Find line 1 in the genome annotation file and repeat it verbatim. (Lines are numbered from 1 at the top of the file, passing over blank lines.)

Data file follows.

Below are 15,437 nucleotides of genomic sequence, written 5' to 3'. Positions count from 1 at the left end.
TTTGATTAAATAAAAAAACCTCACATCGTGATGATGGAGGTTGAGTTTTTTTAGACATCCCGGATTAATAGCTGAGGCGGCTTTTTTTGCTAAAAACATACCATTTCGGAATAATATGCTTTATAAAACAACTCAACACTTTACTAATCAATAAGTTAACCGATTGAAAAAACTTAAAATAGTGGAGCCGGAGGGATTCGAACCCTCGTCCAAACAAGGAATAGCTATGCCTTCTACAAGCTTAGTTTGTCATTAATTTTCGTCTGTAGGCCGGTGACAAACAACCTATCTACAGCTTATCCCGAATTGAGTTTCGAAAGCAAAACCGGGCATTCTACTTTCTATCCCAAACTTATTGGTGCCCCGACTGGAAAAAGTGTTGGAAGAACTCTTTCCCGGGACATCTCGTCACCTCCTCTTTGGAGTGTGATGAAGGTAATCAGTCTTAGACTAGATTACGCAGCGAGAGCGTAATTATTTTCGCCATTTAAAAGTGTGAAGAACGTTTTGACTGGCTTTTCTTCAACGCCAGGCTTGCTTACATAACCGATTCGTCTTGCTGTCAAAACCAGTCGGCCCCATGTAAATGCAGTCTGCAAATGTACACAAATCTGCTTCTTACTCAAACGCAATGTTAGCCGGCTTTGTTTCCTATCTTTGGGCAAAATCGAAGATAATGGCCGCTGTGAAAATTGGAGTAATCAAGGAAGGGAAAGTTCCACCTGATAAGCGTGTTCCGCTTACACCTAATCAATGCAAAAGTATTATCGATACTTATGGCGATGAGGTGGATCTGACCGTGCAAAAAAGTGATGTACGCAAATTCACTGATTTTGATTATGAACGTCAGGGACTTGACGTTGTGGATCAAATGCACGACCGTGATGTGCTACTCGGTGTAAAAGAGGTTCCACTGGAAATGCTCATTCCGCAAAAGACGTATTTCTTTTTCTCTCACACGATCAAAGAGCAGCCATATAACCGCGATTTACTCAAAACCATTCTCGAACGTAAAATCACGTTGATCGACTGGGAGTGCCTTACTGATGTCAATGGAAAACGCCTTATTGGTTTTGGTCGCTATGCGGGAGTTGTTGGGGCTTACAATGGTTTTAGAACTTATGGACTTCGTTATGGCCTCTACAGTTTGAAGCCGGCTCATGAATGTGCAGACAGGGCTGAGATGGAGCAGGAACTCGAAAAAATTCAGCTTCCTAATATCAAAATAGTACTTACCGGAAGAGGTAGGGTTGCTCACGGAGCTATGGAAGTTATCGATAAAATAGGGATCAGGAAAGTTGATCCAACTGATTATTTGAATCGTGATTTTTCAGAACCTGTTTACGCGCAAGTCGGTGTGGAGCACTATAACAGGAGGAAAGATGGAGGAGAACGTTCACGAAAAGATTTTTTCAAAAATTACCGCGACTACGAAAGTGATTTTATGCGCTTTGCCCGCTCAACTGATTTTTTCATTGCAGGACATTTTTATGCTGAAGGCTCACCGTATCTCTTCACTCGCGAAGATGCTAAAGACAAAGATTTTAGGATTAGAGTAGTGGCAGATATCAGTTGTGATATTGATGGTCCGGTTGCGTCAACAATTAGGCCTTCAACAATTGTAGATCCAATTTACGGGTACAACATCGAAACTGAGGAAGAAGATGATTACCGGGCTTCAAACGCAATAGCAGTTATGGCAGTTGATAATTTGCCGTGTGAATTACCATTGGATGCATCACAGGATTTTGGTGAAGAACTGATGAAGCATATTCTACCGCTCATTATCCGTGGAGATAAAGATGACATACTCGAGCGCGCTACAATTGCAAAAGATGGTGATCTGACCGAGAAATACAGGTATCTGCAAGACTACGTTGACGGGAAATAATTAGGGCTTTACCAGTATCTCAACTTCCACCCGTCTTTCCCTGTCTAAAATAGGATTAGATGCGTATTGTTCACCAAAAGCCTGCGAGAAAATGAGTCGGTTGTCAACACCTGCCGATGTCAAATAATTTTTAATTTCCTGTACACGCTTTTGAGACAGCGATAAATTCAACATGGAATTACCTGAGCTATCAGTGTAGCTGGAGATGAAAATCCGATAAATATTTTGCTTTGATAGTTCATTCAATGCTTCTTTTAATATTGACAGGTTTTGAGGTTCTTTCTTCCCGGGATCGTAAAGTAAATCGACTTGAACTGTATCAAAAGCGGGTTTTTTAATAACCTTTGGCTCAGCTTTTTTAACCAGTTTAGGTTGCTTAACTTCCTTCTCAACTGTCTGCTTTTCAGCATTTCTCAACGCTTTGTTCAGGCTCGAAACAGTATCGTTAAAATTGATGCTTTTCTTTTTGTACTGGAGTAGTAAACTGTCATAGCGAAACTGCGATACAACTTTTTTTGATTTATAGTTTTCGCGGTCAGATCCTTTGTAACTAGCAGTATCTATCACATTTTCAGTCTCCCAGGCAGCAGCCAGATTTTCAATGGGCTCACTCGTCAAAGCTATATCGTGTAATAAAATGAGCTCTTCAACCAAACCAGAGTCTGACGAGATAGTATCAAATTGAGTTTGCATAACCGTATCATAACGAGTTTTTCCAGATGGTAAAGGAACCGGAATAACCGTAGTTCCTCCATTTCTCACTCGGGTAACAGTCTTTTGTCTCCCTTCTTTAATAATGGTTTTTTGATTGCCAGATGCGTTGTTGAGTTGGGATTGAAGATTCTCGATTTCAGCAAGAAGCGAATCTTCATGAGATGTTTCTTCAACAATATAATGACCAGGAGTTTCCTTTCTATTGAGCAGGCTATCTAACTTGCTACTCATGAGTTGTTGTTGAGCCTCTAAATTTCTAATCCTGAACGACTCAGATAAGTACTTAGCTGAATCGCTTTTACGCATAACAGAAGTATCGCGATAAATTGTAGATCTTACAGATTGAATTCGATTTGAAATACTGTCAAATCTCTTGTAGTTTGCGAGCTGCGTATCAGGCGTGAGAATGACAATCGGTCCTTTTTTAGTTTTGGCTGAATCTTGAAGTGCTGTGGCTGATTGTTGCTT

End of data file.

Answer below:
Below are 15,437 nucleotides of genomic sequence, written 5' to 3'. Positions count from 1 at the left end.